Wasulu is a London-based women's clothing brand. Our designs are a mixed of African & European aesthetics. We use our mixed heritages to create fashion that respect, embrace, celebrate, and use diversity to express the beauty of everyone. Wasulu is a multicultural fashion brand with fundamental believes in the riches of cultural exchanges. Our clothes tell stories fluid across borders, we share the common homeland to all artists that is storyland. Our garments are rich in colors with multicultural aesthetics. They bring to their wearers the energy and glamour diffused through their vibrant colors and mixed aesthetics. As well as being an advocate for diversity, we are passionate about sustainable fashion and want to play our part in changing fashion for good. We source the most beautiful, high quality and durable fabrics all over the world, and rely on the craftsmanship of workers from small couture ateliers, who expertly craft all our garments.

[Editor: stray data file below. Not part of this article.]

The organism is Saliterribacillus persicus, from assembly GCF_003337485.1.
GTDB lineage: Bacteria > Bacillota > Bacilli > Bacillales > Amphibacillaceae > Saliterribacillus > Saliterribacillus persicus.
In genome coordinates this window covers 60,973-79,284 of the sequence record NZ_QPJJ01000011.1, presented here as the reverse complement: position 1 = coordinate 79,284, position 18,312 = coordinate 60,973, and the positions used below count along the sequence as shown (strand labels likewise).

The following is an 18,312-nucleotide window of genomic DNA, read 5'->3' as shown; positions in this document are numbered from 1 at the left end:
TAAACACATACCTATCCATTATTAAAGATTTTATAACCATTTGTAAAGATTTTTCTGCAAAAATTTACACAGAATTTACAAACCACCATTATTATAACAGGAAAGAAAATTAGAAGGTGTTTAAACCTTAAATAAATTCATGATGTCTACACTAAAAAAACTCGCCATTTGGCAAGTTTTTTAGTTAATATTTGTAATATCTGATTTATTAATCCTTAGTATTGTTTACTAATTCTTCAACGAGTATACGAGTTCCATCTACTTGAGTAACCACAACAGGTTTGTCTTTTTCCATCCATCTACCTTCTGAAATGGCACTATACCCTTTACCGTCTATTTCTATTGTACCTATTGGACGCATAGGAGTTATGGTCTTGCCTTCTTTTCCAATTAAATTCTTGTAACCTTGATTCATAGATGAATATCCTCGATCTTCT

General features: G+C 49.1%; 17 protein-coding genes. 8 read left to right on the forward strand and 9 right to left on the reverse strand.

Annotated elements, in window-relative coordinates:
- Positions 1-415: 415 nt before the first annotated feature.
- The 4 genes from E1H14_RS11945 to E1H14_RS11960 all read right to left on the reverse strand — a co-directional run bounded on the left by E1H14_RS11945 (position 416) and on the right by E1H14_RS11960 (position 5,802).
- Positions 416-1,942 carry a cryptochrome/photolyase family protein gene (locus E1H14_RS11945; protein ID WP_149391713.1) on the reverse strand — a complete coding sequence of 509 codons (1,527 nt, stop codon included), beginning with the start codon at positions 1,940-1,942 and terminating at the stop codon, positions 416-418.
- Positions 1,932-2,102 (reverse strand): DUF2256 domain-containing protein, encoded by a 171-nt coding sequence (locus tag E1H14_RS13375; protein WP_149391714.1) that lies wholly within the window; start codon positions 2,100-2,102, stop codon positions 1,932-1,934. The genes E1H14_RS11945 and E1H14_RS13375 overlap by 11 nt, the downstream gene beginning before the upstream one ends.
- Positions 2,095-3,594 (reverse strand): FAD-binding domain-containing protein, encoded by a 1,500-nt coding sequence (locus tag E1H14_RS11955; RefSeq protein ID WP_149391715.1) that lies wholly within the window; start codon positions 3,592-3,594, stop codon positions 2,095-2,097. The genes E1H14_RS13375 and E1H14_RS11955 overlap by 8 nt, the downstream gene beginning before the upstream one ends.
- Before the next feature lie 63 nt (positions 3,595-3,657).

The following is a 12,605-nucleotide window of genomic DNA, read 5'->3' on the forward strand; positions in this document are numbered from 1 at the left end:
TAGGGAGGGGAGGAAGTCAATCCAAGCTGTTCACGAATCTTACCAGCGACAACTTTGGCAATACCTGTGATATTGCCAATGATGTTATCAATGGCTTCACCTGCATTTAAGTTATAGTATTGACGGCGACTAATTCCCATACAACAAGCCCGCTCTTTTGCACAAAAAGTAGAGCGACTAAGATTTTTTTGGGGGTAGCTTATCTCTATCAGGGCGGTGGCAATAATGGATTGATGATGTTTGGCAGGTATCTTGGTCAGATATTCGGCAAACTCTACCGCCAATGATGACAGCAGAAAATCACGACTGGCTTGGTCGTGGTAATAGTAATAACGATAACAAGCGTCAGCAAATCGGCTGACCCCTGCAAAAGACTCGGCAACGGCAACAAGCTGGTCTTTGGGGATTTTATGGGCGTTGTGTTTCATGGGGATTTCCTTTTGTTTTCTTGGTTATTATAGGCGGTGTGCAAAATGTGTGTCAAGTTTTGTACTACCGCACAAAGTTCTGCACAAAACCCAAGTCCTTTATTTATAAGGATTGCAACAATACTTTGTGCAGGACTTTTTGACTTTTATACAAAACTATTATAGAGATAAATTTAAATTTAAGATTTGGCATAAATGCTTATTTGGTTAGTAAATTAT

We call our brand Wasulu because of its beauty, we chose to use the name of our founder and creative director, Haissata Diallo, parents’ home - the region of Mali in West Africa because of its beauty. Our designs explore diversity and multiculturalism. Through Wasulu, we respect, embrace, celebrate, and use diversity to express the beauty of everyone. We understand that people want to appreciate and learn from each other’s differences in today’s society. We also understand that we are beautiful because of our differences not despite of them.
Wasulu clothing collections cater for a variety of markets, from young fashion through to occasion wear and classic tailoring. As a clothing designer and retailer as well as a wholesaler, we can develop product ranges that we know will appeal directly to our clients and their customers. We are also able to produce these ranges at prices that offer excellent value, while never compromising on quality, style, or sustainability.
Our ambition is to maintain our vow to contribute to changing fashion for good as we grow. Our medium and long terms' plans are to invest more in small couture ateliers in West Africa and create more work and training for the local population there.